Boris Johnson appoints MP accused of Islamophobia as junior minister
Nadine Dorries, a supporter of Johnson, has been made a parliamentary under-secretary of state at the department of health and social care, according to the Guardian.
The controverisal politican has been scrutinised for her positions on abortion and sex education but has also come under fire for racism and Islamophobia.
Dorries backed Johnson after he compared women who wore the burqa to "letterboxes" and "bank robbers", saying he "did not go far enough".
The Conservative MP was also accused of Islamophobia when, in response to the mayor of London's campaign on hate speech, she suggested Sadiq Khan "act on sex abusing grooming gangs" in Rotherham.
The MP for Mid Bedfordshire has shared tweets from the far-right anti-Islam party, For Britain, and far-right activist Tommy Robinson.
Her retweet of a For Britain post, which was up for only eleven minutes, shared an article which suggested Muslim men with multiple wives could receive more state handouts.
Journalist Yasmin Alibhai-Brown accused Dorries of racism after she told her "maybe appreciate just a little the country and people you have chosen to live, work and benefit from all your life" in response to her dislike of the royal wedding.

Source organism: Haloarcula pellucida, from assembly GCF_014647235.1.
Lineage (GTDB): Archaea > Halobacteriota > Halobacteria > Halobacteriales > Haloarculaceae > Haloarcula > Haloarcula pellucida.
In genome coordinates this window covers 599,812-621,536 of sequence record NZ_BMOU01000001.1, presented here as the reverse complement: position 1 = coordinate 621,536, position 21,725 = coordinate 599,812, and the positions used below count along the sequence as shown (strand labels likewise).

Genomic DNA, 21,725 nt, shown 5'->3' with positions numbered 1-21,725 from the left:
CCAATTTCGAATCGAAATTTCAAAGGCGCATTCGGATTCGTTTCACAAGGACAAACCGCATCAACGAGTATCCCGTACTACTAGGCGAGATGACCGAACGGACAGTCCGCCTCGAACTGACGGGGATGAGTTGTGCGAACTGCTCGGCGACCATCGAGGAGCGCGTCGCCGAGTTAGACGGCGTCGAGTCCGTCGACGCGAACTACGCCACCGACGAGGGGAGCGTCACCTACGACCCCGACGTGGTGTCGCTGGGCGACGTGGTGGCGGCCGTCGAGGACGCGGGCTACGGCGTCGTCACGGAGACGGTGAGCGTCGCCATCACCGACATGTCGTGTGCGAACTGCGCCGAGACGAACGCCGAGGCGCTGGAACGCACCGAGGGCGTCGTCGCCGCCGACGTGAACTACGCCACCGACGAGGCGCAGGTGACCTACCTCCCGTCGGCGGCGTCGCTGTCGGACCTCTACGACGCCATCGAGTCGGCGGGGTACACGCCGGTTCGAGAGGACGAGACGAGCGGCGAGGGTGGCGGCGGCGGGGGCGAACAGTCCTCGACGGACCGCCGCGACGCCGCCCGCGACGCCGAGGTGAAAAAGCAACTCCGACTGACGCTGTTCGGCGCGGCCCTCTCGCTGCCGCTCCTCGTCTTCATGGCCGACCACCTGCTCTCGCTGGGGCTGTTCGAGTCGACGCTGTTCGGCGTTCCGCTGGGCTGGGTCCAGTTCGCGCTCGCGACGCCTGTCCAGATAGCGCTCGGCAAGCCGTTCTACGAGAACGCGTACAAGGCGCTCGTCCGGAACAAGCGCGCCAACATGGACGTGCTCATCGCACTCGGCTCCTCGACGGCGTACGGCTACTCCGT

Comment: Boris Johnson's new cabinet is a roll call of disgraced Tories
Johnson also appointed Zac Goldsmith as a parliamentary under-secretary of state at two departments. In his 2016 campaign against Sadiq Khan for the position of London mayor Goldsmith was accused of utilising Islamophobic sentiments.
These are the latest in a slew of controversial appointments by Boris Johnson.
On Thursday, he appointed the disgraced former International Development Secretary Priti Patel to position of interior minister.
Patel was forced to resign after it emerged she held secret meetings with Israeli ministers while on holiday in the country.
Johnson took office Wednesday and swept out more than half the ministers who served under Theresa May in her final months as prime minister, replacing them with Brexiteers and right-wingers.
Earlier this month it emerged that more than half of the UK's governing Conservative Party members believe Islam is "generally a threat" to the British way of life, a new YouGov survey revealed.
The poll results came just a month after the Muslim Council of Britain (MCB) revealed "hundreds of cases" showing Islamophobia among Tory ranks were documented by the organisation.
The British Muslim group urged an immediate independent investigation into accusations of Islamophobia within the party, noting it had submitted more than 20 pages of evidence to the Equality and Human Rights Commission.
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